• Eileen

    I would like to make your cookies today but do not have orange blossom water. Can I substitute tangerine essence as I do have about 10 tangerines sitting in the fridge. Would you recommend grating the skin or using the fresh juice or both? thanks!

    • I’m not sure what you mean by tangerine “essence,” but you can certainly replace the orange blossom water by the same volume of tangerine juice, and add the zest of one or two tangerines (if they’re organic). Let us know how it turns out!

  • hmmm, yummy…
    i wanna try the mixture of orange and cashew…
    hope it’s gonna be rock!

  • I like almonds and oranges. Thanks a lot.

  • melissa in texas

    There is a biscuit that I adore that is very similar – it has raisins and black pepper in addition to the almonds. The addition of the pepper makes it perfect with cheese.

  • thomas

    I use just the egg whites (3 eggs, 3 oz almonds, 3oz flour, 3oz sugar), and slice these thinner than the recipe: as thinly as possible, which works out to be perhaps 3-4mm. Rose water sprinkled on them after they are dried is also good.

    I suspect these were invented to cope with a cooking disaster: with the egg-white recipe the intermediate slab of cake is dense, rubbery and unappetizing, but the final product is wonderful.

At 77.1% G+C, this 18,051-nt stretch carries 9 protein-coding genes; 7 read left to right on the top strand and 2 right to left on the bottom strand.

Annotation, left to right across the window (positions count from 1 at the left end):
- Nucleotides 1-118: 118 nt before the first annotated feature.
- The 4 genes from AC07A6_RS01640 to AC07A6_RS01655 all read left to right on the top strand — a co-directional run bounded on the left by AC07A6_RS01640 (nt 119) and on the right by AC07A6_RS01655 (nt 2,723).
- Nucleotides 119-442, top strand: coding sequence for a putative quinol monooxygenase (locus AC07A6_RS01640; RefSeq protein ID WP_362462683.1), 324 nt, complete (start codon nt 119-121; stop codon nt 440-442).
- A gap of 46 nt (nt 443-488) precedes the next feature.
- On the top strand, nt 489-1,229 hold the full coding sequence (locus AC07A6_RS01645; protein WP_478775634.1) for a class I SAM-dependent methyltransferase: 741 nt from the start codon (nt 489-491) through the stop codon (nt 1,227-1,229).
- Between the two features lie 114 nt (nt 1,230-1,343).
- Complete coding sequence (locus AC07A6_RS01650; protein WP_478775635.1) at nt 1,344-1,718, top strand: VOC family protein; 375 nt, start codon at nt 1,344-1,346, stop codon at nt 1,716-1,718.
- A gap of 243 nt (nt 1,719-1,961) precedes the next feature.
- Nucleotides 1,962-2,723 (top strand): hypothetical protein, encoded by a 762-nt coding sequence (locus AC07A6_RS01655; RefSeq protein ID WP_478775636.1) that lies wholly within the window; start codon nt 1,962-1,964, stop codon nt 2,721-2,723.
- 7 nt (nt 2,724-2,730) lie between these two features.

• lalf

    These are just lovely, Clotilde! The first time, I made your recipe as directed. The second time, I tried a combination of almonds, hazelnuts, pumpkin seeds and sunflower seeds. Both were a definite hit with half-French husband. But the hazelnuts are so good in these that I may try my variation again, with 2 Tbs of Maggie Beer’s lovely “Seville Vino Cotto” syrup in place of the orange blossom water — which I cook with frequently, but it is rather delicate here, almost invisible. We are delighted with your less-sugar, no-fat, part-whole-wheat-flour version!

    • That’s lovely to hear, thanks so much for reporting back and sharing your versions!

  • michele

    I regularly make biscotti, particularly because they are easy to freeze after the first bake, then do the second bake straight from the freezer fresh for gifts. My ongoing struggle, however, is how to slice the biscotti without crumbling, especially when using whole nuts. How are you getting such a clean, thin slice with whole almonds?!!! I use a serrated knife, I have tried slicing warm, cooled, slightly underbaked… I have given up on the whole nuts altoghether, even though I prefer the look of the cookies. Ideas?

    • I’m sorry you’ve found it a challenge to slice biscotti, Michele. I use a serrated bread knife and find it quite easy to slice cleanly through the still-warm “loaf”. My only suggestion would be that perhaps you need a sharper serrated knife? They can get dull after a while and then they do more harm than good.